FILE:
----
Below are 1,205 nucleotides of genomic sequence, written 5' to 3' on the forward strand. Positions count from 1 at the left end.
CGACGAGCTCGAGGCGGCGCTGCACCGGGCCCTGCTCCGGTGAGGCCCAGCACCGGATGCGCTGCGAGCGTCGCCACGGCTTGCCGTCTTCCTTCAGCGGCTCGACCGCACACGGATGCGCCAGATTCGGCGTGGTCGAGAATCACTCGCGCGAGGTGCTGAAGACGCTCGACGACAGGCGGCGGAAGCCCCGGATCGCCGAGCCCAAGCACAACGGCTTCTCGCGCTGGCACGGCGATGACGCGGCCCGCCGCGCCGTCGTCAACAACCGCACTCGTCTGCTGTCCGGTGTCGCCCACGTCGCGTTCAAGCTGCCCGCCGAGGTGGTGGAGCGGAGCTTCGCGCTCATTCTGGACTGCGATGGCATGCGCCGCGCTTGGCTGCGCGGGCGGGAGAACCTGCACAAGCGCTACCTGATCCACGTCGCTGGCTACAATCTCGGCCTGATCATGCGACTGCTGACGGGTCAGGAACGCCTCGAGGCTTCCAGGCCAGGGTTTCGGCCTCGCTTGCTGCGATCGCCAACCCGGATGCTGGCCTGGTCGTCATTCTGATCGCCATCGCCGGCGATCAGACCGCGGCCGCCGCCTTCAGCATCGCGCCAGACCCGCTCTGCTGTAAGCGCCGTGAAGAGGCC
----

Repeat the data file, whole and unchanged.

Below are 1,205 nucleotides of genomic sequence, written 5' to 3' on the forward strand. Positions count from 1 at the left end.
CGACGAGCTCGAGGCGGCGCTGCACCGGGCCCTGCTCCGGTGAGGCCCAGCACCGGATGCGCTGCGAGCGTCGCCACGGCTTGCCGTCTTCCTTCAGCGGCTCGACCGCACACGGATGCGCCAGATTCGGCGTGGTCGAGAATCACTCGCGCGAGGTGCTGAAGACGCTCGACGACAGGCGGCGGAAGCCCCGGATCGCCGAGCCCAAGCACAACGGCTTCTCGCGCTGGCACGGCGATGACGCGGCCCGCCGCGCCGTCGTCAACAACCGCACTCGTCTGCTGTCCGGTGTCGCCCACGTCGCGTTCAAGCTGCCCGCCGAGGTGGTGGAGCGGAGCTTCGCGCTCATTCTGGACTGCGATGGCATGCGCCGCGCTTGGCTGCGCGGGCGGGAGAACCTGCACAAGCGCTACCTGATCCACGTCGCTGGCTACAATCTCGGCCTGATCATGCGACTGCTGACGGGTCAGGAACGCCTCGAGGCTTCCAGGCCAGGGTTTCGGCCTCGCTTGCTGCGATCGCCAACCCGGATGCTGGCCTGGTCGTCATTCTGATCGCCATCGCCGGCGATCAGACCGCGGCCGCCGCCTTCAGCATCGCGCCAGACCCGCTCTGCTGTAAGCGCCGTGAAGAGGCC